• No Expert

          L’Assedio di Corinto….I still vividly remember being riveted to my radio that Saturday afternoon so long ago.

        • CruzSF

          NoE, this performance featured Sills, Díaz, and Verrett. (I don’t know if this the only cast ever to perform Assedio di Corinto.)

      • Brava Camille, so eloquently put. ! So true.

        • Camille

          Eloquence is Thine, Mme. Cerquetti/Farrell.

          Io non son che una povera fanciulla,
          oscura e buona a nulla —
          mi dite delle cose tanto belle
          che forse non intendo.

          Non so che sia —
          ma sento nel cuore uno scontento —
          d’esser cosi piccina
          e un desiderio di’innalzarmi a voi

          su, su, su, come le stelle!
          per esservi vicina, per potervi parlare!

          Bravi, Mmes. C/F-J.C.

        • Tanto belta! Ma non la merito, ti rassicuro, carissima Camille !!!!

          Solo un bacio virtuale posso mandarti su questo pagino cyberico `)

  • No Expert

    I think there were other European productions of L’Assedio, but that’s the one I’m talking about.
    It was the week of Sills’ long awaited Met debut and the Saturday performance was broadcast live on Met Opera Radio. I don’t know if L’Assedio has ever been performed in the US since. This version is now considered inauthentic because different versions of the opera were stitched together to create it. But you know, I can be forgiving about that sort of thing. L’Assedio had also been Sills La Scala debut back in the sixties. There are recordings of that and she, Marilyn Horne and Justino Diaz are fantastic.

    • Jay

      The since-defunct Baltimore Opera performed Siege of Corinth in 2006. Washington Post review link:

      • No Expert

        Thanks for that! I’m embarrassed I didn’t know since Futral is kind of a New Orleans hometown girl….or at least an extended metro area hometown girl! But 2006 was kind of a blur. Did you see this?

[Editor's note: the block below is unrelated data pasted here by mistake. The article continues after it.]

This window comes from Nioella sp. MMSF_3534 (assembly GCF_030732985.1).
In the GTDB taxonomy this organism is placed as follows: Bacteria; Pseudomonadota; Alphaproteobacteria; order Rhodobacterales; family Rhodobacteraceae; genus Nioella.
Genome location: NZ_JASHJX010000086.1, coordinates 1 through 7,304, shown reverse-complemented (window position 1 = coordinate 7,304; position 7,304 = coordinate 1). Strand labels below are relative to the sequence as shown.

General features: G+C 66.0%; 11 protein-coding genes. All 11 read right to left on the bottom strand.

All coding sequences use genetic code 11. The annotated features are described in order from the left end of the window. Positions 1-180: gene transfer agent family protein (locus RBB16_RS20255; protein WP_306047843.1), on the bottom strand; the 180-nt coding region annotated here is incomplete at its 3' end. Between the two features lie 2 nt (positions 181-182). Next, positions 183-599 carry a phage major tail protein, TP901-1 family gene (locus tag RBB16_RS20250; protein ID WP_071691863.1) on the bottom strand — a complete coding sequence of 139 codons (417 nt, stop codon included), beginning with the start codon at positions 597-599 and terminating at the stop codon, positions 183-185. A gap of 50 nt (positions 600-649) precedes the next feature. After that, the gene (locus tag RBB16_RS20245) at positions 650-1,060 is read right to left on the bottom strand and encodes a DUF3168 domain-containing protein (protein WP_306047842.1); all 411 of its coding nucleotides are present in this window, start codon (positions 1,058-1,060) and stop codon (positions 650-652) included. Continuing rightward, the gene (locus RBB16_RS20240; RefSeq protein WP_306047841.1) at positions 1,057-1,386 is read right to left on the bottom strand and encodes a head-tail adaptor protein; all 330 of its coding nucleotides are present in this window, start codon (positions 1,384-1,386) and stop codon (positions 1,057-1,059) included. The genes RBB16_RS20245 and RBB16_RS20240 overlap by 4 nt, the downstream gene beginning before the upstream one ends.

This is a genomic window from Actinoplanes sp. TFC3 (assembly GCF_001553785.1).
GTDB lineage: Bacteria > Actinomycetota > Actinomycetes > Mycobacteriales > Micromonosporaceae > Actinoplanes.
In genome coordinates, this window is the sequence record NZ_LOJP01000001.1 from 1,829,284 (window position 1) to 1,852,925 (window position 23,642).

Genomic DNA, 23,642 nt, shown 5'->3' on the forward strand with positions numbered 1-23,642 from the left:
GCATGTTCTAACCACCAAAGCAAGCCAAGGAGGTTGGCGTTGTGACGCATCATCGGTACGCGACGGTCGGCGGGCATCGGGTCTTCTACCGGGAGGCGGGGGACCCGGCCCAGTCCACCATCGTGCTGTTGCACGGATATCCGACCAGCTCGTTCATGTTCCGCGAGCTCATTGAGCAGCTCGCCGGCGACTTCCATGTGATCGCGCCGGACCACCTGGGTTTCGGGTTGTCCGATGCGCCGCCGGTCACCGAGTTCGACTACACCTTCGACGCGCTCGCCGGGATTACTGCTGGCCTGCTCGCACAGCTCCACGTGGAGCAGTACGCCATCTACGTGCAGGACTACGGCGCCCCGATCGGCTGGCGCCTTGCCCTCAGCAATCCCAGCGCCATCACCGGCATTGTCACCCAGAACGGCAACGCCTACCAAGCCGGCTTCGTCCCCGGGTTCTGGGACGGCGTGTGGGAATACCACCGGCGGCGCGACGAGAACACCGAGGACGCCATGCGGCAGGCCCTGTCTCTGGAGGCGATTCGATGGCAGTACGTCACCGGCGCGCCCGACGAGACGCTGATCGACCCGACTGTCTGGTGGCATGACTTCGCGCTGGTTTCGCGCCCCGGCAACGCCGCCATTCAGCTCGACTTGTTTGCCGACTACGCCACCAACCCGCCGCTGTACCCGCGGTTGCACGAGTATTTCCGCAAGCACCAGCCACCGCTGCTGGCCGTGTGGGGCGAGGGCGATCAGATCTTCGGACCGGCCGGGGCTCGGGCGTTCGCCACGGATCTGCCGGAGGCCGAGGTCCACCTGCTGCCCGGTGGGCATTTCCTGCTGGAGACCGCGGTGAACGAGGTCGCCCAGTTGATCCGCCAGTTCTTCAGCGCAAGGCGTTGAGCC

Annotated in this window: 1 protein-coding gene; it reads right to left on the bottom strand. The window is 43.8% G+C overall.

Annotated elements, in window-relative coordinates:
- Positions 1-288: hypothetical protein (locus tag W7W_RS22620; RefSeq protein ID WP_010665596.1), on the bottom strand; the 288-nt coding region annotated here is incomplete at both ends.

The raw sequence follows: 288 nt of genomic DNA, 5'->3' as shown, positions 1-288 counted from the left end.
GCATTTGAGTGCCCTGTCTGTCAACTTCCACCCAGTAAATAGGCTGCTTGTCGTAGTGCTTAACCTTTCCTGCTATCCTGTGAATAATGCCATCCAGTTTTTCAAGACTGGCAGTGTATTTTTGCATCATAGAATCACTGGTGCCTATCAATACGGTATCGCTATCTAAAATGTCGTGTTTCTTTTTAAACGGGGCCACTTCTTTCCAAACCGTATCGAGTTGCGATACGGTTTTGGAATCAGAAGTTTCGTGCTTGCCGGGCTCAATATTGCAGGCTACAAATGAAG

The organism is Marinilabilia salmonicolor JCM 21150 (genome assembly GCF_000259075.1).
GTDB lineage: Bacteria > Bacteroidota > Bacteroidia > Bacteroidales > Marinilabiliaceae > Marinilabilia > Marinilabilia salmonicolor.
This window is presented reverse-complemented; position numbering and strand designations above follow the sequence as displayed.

• Jay

          No, it happened when I was traveling. Wish I had seen it, though.

    • perfidia

      What I have heard of Sill’s Met broadcast of L”Assedio is really poor. Her voice sounds, to these ears, very worn out, and although she can still sing runs at superhuman speed, the top is not as responsive as it was earlier in the part. I hear that she was sick at the time so that, combined with the heavy repertoire, could be the reason why this performance sounds so disspointing.. From what I have heard, Verret really stole the show, but I am sure Sills was great in the theater. She had real presence, and there is no denying the sense of ocassion about these performances. Now the 1969 performance from La Scala is phenomenal.

      • No Expert

        There are those that say this Sills performance was not perfect, but to me it was still near perfect. I love how she uses her trills in “Parmi Vederlo” to convey spookiness. Probably every Neocle likes to think she stole the show….and that part does have one roof blowing, barn busting, show stealing number for sure.